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WABASH VALLEY ELECTRIC CO. V. YOUNG, 287 U. S. 488 (1933)
U.S. Supreme Court
Wabash Valley Electric Co. v. Young, 287 U.S. 488 (1933)
Wabash Valley Electric Co. v. Young
Argued December 7, 1932
Decided January 9, 1933
287 U.S. 488
1. In fixing rates of a public utility for part of the territory served, conditions may be such as to require or permit that the property used and useful in serving the smaller area be treated as the rate base, rather than the entire plant serving the whole territory. P. 287 U. S. 497.
2. An electrical plant, built and operated as a generating and distributing plant for a single municipality, became part of a large system. The new owner ceased to generate current locally and brought in current over its lines from without. It served many other towns and cities, and also delivered varying proportions of the entire current borne by its lines to affiliated companies for delivery to their customers, including many towns and cities within their respective territories.
(1) That, under the Indiana Public Utility Act, the municipality was properly treated as the unit for determining the rates to be charged therein, and that this is consistent with due process. Pp. 287 U. S. 495-498.
(2) The property to be valued is that which is used and useful for supplying current to the municipality, adding thereto the proportionate part of the value of the general distributing system fairly attributable to the local service, but disregarding local plants in other municipalities which are separate and distinct and bear no relation to the one in question. P. 287 U. S. 499.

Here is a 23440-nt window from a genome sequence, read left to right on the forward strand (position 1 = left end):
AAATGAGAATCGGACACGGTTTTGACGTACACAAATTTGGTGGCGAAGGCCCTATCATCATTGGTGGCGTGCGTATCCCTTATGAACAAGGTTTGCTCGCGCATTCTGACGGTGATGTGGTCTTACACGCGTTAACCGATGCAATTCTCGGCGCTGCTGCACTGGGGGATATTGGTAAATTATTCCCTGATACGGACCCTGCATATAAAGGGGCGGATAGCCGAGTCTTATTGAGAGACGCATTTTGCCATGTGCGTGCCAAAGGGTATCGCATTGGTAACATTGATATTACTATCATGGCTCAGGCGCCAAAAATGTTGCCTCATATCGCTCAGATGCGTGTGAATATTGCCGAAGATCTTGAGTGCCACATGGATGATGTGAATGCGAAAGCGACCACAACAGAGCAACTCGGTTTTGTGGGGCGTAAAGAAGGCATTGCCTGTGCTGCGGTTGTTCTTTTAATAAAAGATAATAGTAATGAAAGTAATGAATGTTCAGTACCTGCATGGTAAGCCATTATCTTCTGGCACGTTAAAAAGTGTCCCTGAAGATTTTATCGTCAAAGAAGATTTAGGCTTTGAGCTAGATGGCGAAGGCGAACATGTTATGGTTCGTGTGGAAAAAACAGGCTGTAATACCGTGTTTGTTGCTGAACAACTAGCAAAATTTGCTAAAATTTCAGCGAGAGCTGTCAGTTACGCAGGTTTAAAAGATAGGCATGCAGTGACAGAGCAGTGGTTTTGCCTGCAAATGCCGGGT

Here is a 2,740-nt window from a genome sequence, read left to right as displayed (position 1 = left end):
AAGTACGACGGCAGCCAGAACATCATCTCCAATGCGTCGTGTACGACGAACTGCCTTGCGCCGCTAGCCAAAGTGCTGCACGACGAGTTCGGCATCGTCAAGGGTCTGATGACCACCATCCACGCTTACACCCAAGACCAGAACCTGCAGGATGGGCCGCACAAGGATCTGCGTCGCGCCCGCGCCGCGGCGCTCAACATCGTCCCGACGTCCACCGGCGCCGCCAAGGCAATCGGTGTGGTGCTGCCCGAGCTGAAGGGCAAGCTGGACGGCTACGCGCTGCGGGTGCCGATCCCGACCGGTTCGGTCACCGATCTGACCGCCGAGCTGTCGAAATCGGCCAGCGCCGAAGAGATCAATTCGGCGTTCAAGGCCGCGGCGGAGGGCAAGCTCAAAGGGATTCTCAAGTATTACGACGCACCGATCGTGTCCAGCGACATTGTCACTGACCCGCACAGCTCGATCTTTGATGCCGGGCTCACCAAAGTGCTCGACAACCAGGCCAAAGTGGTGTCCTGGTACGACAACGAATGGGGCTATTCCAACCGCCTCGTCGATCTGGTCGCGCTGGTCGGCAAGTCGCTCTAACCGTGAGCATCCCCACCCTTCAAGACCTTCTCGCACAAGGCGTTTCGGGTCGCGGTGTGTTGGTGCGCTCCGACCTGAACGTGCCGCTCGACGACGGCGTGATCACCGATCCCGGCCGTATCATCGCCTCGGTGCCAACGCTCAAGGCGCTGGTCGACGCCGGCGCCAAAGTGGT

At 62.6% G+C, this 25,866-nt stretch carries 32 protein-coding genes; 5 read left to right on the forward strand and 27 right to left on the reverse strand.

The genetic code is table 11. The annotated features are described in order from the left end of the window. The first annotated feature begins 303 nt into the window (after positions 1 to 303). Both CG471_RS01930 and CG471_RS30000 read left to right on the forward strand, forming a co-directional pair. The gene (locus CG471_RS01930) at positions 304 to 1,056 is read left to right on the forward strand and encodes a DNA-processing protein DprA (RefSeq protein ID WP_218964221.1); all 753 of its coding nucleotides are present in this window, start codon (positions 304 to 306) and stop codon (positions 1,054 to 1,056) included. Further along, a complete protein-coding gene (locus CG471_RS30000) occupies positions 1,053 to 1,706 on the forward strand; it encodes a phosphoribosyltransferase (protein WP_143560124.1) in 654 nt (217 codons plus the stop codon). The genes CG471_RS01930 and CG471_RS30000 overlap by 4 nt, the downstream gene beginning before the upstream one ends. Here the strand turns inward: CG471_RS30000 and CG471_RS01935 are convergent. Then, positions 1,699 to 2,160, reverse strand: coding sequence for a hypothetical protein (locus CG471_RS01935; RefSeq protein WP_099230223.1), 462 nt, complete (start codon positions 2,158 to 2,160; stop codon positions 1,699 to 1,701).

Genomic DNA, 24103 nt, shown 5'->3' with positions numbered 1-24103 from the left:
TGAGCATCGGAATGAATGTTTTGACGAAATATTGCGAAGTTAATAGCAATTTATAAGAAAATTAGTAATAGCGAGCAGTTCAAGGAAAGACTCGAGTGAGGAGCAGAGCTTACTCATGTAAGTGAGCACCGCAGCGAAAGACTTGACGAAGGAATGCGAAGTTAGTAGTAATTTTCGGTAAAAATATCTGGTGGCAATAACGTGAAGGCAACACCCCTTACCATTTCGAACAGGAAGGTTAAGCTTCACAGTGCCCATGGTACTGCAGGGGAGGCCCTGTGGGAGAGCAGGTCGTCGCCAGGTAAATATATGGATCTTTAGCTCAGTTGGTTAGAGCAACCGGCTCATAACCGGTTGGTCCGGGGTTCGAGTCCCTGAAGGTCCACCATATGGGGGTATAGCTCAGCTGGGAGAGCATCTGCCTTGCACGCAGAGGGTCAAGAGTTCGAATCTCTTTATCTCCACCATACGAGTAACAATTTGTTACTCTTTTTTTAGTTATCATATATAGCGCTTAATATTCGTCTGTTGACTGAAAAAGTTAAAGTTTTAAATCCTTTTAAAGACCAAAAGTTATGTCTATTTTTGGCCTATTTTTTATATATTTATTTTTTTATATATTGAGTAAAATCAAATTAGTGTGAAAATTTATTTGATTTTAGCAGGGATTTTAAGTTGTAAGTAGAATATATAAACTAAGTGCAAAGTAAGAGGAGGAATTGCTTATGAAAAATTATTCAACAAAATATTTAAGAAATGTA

(3) The calculation is of necessity more or less approximate, but must be fair. P. 287 U. S. 499.
(4) No allowance for cost of financing need be made in the absence of evidence that such a cost was incurred, or that it necessarily would be incurred in the event of reconstruction. P. 287 U. S. 500.
(5) Rate case expenses of the utility on matters not connected with the valuation are properly disallowed, and the conclusion of the state commission, the master, and the court as to the proper allowance will not be disturbed when not definitely shown to be erroneous. P. 287 U. S. 500.
3. The fact that an electric power company is in a favorable financial position through being a subsidiary of a larger one may be taken into account in determining the rate of return to which it is entitled. P. 287 U. S. 501.
4. What may be an inadequate percentage of return on capital to one kind of public utility in its particular circumstances may be adequate for another kind in different circumstances. United Railways v. West, 280 U. S. 234. P. 501.
5. Seven percent rate of return is not shown to be confiscatory under the facts disclosed in this case. P. 287 U. S. 502.
1 F.Supp. 606 affirmed.
Appeal from a decree of the District Court of three judges dismissing for want of equity a bill to restrain the enforcement of rates fixed by the defendant Indiana Commission for electric service in the City of Martinsville.
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